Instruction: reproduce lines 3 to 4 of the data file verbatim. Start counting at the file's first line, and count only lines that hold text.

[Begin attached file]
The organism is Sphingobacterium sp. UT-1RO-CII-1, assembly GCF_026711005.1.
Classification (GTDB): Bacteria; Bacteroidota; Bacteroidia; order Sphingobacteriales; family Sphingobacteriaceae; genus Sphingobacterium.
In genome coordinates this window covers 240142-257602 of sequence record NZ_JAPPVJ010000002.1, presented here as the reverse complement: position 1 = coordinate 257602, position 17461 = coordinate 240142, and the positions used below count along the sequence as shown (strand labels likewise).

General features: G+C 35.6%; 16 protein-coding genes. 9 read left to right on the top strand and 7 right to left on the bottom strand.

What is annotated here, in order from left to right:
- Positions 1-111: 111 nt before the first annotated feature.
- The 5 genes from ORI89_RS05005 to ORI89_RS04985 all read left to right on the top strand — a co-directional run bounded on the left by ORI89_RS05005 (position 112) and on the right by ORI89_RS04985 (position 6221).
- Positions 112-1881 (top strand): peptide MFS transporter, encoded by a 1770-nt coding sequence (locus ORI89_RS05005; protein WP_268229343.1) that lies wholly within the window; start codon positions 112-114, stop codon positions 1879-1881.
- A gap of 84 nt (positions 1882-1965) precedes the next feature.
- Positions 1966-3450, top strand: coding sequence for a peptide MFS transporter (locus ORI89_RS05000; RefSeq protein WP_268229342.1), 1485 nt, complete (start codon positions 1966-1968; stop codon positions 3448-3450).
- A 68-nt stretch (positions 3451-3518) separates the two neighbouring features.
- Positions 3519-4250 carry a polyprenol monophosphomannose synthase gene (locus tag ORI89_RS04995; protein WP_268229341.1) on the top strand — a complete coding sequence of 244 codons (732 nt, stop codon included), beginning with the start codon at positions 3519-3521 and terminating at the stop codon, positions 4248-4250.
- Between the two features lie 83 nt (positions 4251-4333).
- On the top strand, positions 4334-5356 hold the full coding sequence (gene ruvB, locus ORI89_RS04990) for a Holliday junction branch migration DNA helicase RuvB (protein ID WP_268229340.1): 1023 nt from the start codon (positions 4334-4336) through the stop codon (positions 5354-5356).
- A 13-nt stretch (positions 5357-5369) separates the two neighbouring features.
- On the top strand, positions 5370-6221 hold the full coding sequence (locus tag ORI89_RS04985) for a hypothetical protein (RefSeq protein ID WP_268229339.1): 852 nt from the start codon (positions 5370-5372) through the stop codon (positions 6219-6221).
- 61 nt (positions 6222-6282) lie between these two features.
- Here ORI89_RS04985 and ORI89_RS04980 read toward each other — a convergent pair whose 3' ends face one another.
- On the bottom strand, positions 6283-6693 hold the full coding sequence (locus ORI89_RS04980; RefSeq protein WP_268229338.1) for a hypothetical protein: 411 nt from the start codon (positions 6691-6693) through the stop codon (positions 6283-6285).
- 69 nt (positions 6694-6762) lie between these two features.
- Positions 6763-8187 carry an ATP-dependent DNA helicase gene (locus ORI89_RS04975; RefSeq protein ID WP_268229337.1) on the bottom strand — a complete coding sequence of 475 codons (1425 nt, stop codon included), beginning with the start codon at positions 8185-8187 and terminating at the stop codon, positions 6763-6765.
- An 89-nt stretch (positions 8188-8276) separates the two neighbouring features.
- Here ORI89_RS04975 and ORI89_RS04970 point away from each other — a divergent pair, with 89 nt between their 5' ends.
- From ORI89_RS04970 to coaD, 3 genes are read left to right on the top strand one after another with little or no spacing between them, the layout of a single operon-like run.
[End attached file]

In genome coordinates this window covers 240142-257602 of sequence record NZ_JAPPVJ010000002.1, presented here as the reverse complement: position 1 = coordinate 257602, position 17461 = coordinate 240142, and the positions used below count along the sequence as shown (strand labels likewise).

General features: G+C 35.6%; 16 protein-coding genes. 9 read left to right on the top strand and 7 right to left on the bottom strand.